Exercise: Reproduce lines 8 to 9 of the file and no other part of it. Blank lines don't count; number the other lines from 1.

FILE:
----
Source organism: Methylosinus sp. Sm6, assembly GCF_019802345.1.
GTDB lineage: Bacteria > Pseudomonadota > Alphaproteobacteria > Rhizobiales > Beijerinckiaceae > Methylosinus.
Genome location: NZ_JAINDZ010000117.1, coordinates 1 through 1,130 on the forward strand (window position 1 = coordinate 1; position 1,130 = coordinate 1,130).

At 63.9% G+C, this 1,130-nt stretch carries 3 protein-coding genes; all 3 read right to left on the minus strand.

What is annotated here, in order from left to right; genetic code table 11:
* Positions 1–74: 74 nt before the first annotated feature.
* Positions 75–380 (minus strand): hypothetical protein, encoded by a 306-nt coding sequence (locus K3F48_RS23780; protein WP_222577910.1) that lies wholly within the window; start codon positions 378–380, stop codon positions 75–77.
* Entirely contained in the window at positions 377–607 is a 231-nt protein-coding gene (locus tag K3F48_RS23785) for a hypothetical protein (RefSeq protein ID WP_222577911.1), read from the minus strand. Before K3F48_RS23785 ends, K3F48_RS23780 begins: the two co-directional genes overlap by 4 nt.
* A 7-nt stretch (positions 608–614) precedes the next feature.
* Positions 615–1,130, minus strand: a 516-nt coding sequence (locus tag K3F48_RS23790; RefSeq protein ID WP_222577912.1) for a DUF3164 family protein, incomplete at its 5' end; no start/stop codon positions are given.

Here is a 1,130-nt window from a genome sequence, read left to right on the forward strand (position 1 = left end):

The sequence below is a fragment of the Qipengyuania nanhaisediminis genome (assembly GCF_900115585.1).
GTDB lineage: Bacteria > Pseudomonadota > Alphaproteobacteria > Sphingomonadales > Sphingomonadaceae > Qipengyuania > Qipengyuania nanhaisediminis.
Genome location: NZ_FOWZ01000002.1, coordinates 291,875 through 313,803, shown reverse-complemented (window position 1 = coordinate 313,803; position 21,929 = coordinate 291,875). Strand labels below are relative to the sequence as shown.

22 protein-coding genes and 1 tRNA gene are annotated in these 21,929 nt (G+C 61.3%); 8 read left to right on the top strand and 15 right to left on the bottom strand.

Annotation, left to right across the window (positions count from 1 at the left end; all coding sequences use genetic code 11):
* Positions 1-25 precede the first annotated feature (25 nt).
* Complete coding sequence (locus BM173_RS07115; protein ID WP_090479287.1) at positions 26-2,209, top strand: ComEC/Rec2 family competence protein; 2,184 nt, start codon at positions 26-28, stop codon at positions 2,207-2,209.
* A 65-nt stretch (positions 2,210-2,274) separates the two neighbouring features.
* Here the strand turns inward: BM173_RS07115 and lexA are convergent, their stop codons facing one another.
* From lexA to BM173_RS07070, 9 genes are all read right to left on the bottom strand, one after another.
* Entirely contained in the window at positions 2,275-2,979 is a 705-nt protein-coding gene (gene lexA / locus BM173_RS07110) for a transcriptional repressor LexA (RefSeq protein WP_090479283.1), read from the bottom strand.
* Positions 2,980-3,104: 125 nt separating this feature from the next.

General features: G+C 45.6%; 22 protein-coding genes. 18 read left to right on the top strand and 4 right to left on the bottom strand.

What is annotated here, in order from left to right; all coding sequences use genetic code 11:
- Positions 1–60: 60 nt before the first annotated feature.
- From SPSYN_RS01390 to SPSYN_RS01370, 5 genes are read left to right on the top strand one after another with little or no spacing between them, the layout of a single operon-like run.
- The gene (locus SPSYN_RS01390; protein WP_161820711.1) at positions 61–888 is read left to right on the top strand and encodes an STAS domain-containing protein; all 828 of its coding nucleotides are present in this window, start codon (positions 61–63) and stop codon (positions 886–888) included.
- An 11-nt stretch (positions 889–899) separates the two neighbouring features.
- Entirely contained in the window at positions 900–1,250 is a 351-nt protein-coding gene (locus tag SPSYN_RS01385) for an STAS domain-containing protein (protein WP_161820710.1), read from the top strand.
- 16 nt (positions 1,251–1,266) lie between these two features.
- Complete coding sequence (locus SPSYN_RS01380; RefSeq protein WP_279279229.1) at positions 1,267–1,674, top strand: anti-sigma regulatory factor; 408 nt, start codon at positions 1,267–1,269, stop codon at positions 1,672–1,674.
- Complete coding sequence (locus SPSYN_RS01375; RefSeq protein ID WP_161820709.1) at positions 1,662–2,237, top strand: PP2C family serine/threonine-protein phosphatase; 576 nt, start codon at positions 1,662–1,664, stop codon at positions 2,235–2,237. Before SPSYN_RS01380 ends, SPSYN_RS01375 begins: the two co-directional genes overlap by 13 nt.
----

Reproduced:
* Entirely contained in the window at positions 377–607 is a 231-nt protein-coding gene (locus tag K3F48_RS23785) for a hypothetical protein (RefSeq protein ID WP_222577911.1), read from the minus strand. Before K3F48_RS23785 ends, K3F48_RS23780 begins: the two co-directional genes overlap by 4 nt.
* A 7-nt stretch (positions 608–614) precedes the next feature.